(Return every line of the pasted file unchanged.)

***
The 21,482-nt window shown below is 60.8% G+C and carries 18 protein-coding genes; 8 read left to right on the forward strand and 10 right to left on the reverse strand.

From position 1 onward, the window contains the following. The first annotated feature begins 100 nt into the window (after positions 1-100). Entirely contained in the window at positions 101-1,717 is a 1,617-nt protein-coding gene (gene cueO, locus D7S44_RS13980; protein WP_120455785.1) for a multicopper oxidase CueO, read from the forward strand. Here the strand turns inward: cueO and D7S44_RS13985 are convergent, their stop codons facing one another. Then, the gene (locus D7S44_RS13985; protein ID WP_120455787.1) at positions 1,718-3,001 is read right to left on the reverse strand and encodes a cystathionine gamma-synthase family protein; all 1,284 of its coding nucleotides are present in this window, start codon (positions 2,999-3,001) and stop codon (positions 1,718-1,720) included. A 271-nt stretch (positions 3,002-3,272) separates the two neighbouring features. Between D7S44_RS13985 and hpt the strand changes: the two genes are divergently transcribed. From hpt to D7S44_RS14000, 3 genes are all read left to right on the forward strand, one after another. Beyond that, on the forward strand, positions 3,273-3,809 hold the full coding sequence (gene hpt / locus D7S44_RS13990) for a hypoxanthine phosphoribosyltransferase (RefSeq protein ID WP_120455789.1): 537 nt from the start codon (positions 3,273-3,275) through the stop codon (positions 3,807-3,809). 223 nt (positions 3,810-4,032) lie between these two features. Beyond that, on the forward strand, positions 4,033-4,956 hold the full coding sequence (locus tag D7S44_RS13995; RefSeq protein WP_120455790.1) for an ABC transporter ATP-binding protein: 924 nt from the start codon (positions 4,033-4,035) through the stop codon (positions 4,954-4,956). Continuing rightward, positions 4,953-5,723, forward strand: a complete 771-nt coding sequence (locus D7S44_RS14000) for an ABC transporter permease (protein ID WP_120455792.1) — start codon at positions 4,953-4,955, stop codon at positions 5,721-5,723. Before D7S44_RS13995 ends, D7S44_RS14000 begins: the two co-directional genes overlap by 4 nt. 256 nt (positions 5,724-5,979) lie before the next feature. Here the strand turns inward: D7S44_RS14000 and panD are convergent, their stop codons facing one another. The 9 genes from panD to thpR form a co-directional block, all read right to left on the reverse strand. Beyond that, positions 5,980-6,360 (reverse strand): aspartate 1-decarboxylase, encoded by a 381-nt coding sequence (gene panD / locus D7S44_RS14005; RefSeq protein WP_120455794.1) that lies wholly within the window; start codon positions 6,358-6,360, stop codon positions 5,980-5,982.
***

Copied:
The 21,482-nt window shown below is 60.8% G+C and carries 18 protein-coding genes; 8 read left to right on the forward strand and 10 right to left on the reverse strand.

From position 1 onward, the window contains the following. The first annotated feature begins 100 nt into the window (after positions 1-100). Entirely contained in the window at positions 101-1,717 is a 1,617-nt protein-coding gene (gene cueO, locus D7S44_RS13980; protein WP_120455785.1) for a multicopper oxidase CueO, read from the forward strand. Here the strand turns inward: cueO and D7S44_RS13985 are convergent, their stop codons facing one another. Then, the gene (locus D7S44_RS13985; protein ID WP_120455787.1) at positions 1,718-3,001 is read right to left on the reverse strand and encodes a cystathionine gamma-synthase family protein; all 1,284 of its coding nucleotides are present in this window, start codon (positions 2,999-3,001) and stop codon (positions 1,718-1,720) included. A 271-nt stretch (positions 3,002-3,272) separates the two neighbouring features. Between D7S44_RS13985 and hpt the strand changes: the two genes are divergently transcribed. From hpt to D7S44_RS14000, 3 genes are all read left to right on the forward strand, one after another. Beyond that, on the forward strand, positions 3,273-3,809 hold the full coding sequence (gene hpt / locus D7S44_RS13990) for a hypoxanthine phosphoribosyltransferase (RefSeq protein ID WP_120455789.1): 537 nt from the start codon (positions 3,273-3,275) through the stop codon (positions 3,807-3,809). 223 nt (positions 3,810-4,032) lie between these two features. Beyond that, on the forward strand, positions 4,033-4,956 hold the full coding sequence (locus tag D7S44_RS13995; RefSeq protein WP_120455790.1) for an ABC transporter ATP-binding protein: 924 nt from the start codon (positions 4,033-4,035) through the stop codon (positions 4,954-4,956). Continuing rightward, positions 4,953-5,723, forward strand: a complete 771-nt coding sequence (locus D7S44_RS14000) for an ABC transporter permease (protein ID WP_120455792.1) — start codon at positions 4,953-4,955, stop codon at positions 5,721-5,723. Before D7S44_RS13995 ends, D7S44_RS14000 begins: the two co-directional genes overlap by 4 nt. 256 nt (positions 5,724-5,979) lie before the next feature. Here the strand turns inward: D7S44_RS14000 and panD are convergent, their stop codons facing one another. The 9 genes from panD to thpR form a co-directional block, all read right to left on the reverse strand. Beyond that, positions 5,980-6,360 (reverse strand): aspartate 1-decarboxylase, encoded by a 381-nt coding sequence (gene panD / locus D7S44_RS14005; RefSeq protein WP_120455794.1) that lies wholly within the window; start codon positions 6,358-6,360, stop codon positions 5,980-5,982.